APNs – more where they came from
by Contractor Weekly
£3 billion collected already by using Accelerated Payment Notices
HMRC have now laid their hands on £3 billion up front from those involved in tax avoidance, through the use of Accelerated Payment Notices (APNs).
APNs are used where a tax enquiry is in progress or there is an open appeal in relation to a tax advantage and allows HMRC to demand tax up front before the matter is settled. Anyone receiving an APN has 90 days to either pay the tax bill or make representations to HMRC if they consider the notice to be incorrect.
Since the new rules were introduced in 2014, HMRC have issued 60,000 APNs that have led to the £3 billion revenue haul.
The Revenue have recently added a further 15 schemes to their blacklist of tax avoidance schemes, giving a total of 1,181.
Whilst HMRC are quick to point to the five Judicial Review challenges to the accelerated payment rules that they have successfully defended, they give no mention to the U-turn they were forced into earlier this year when they had to withdraw up to 2,000 APNs. These had been erroneously issued in April 2015 to taxpayers who participated in the Montpelier IR35 Manx Partnership arrangements.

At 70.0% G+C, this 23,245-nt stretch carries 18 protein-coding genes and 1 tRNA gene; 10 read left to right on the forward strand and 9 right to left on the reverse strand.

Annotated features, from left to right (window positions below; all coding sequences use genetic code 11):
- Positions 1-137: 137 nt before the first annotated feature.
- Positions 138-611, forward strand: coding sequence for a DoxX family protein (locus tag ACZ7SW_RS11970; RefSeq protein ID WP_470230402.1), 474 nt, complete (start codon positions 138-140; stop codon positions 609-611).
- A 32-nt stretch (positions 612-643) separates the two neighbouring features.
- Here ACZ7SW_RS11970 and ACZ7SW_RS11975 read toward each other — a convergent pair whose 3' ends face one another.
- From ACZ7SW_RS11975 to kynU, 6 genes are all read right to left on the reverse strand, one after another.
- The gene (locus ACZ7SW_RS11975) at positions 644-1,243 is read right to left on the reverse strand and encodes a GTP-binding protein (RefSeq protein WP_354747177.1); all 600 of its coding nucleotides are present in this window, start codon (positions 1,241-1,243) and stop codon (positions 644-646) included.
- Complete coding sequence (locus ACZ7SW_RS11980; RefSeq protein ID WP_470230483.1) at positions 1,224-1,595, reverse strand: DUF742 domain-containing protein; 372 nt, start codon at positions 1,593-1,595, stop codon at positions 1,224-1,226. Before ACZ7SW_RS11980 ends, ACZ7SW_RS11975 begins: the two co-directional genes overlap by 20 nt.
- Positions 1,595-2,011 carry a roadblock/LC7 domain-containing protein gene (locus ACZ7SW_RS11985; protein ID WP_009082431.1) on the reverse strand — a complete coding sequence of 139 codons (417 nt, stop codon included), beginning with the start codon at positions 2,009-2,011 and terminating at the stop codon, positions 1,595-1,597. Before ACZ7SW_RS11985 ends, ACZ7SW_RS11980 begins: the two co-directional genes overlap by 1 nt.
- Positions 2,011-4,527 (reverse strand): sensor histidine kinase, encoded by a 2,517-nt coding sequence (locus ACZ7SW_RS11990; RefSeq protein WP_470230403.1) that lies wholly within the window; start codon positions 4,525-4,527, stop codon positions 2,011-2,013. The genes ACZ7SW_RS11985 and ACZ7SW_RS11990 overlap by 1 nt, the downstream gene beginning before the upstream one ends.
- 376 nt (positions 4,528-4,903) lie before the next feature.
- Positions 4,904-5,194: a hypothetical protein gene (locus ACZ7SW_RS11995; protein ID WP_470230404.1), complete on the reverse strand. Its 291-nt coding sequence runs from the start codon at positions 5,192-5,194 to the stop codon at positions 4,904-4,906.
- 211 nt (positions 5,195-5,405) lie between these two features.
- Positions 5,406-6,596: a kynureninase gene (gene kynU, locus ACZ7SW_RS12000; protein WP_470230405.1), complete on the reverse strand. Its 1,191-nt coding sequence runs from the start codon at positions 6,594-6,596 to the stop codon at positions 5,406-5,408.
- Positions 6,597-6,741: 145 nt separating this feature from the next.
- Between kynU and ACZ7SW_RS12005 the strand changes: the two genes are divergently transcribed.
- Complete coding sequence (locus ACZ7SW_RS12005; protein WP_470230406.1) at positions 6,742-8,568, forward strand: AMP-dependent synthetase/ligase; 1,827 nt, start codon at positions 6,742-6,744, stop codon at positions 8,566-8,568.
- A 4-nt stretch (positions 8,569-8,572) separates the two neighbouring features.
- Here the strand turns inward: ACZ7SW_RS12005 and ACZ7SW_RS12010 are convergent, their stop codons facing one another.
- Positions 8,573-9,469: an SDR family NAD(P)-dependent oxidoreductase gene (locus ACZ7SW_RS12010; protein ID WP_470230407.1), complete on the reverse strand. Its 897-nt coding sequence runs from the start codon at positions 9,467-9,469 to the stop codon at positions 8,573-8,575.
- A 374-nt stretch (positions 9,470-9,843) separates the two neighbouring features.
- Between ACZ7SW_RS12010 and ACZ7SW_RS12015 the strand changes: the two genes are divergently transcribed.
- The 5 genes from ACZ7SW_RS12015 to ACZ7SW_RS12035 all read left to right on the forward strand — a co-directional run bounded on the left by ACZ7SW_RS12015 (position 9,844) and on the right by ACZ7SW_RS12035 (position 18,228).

Jennie Granger, Director General for Enforcement and Compliance at HMRC said:
“Accelerated payment notices are at the forefront of the Government’s drive to tackle tax avoidance schemes. Recipients must pay the tax owed within 90 days, changing the economics of tax avoidance.
We want to encourage as many avoidance users as possible to come forward and settle their schemes with us.”
In the most recent High Court ruling a challenge was mounted by companies using a tax avoidance scheme, on the basis that HMRC hadn’t properly arrived at the amounts included in the APNs. The Court however found in HMRC’s favour thereby freeing the department to collect £28 million in disputed tax.
This year has seen HMRC win several large scale tax avoidance cases, including a win against Eclipse 35 worth £635 million.
Financial Secretary to the Treasury, Jane Ellison MP said:
“The vast majority of avoidance schemes just don’t work. We’re determined to change the economics of tax avoidance by making it harder for the dishonest minority to cheat the system – collecting disputed tax upfront and tough new sanctions for enablers of tax avoidance will mean people will think twice.”
It is clear that HMRC are determined to keep using APNs mercilessly, especially when the courts continually support their actions. This is very bad news for those involved with tax avoidance schemes as they can end up facing huge crippling tax bills that could even bankrupt them.